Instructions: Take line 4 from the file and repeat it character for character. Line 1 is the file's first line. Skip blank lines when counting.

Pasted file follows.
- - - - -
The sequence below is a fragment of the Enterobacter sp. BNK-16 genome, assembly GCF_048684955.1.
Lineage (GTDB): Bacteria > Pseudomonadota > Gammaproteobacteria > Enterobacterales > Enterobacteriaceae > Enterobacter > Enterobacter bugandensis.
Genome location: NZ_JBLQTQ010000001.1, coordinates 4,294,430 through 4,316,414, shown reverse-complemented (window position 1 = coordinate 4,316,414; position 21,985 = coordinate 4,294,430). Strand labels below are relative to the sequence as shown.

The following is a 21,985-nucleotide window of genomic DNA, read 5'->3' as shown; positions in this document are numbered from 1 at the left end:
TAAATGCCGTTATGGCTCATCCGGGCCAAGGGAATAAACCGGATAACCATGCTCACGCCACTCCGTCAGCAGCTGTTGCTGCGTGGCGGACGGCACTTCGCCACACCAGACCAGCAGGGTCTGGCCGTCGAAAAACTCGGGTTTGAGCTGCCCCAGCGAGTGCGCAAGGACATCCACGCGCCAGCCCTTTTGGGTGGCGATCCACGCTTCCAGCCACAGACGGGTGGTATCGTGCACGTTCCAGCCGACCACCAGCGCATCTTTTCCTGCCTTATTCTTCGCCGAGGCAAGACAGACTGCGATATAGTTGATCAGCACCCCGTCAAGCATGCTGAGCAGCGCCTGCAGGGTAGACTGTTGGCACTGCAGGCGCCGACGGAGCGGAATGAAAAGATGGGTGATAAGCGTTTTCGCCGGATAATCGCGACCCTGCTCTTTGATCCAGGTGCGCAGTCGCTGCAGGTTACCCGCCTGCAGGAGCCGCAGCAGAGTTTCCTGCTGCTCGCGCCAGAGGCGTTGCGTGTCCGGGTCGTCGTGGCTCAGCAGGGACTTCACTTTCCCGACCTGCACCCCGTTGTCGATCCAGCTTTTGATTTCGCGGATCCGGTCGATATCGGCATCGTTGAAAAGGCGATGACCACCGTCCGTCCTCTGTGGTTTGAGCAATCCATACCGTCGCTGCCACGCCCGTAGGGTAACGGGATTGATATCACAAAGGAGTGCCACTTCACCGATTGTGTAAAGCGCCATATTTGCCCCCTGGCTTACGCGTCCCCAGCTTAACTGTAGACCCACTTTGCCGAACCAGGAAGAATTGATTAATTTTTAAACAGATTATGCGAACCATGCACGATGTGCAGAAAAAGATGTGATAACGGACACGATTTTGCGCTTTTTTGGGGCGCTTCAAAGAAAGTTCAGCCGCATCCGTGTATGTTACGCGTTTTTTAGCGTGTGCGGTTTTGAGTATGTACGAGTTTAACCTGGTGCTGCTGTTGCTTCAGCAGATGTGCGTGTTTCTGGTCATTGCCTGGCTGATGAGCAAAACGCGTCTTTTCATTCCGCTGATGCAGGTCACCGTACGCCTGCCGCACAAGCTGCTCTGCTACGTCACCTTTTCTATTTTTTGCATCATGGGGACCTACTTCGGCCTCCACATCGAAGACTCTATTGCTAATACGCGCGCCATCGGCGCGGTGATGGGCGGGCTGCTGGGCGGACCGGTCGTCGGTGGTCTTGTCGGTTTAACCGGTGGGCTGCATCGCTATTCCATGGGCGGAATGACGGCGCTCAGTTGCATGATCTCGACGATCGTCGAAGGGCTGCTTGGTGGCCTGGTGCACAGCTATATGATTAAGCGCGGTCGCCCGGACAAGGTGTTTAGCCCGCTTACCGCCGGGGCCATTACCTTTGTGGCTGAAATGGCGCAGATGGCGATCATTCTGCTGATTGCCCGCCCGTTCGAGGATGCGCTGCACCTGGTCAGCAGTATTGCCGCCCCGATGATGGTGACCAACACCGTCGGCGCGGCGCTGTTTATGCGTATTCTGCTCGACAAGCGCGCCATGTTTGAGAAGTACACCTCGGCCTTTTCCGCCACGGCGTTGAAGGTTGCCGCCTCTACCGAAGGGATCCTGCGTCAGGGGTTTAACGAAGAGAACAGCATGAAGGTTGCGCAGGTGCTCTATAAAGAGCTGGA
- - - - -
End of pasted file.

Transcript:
The following is a 21,985-nucleotide window of genomic DNA, read 5'->3' as shown; positions in this document are numbered from 1 at the left end: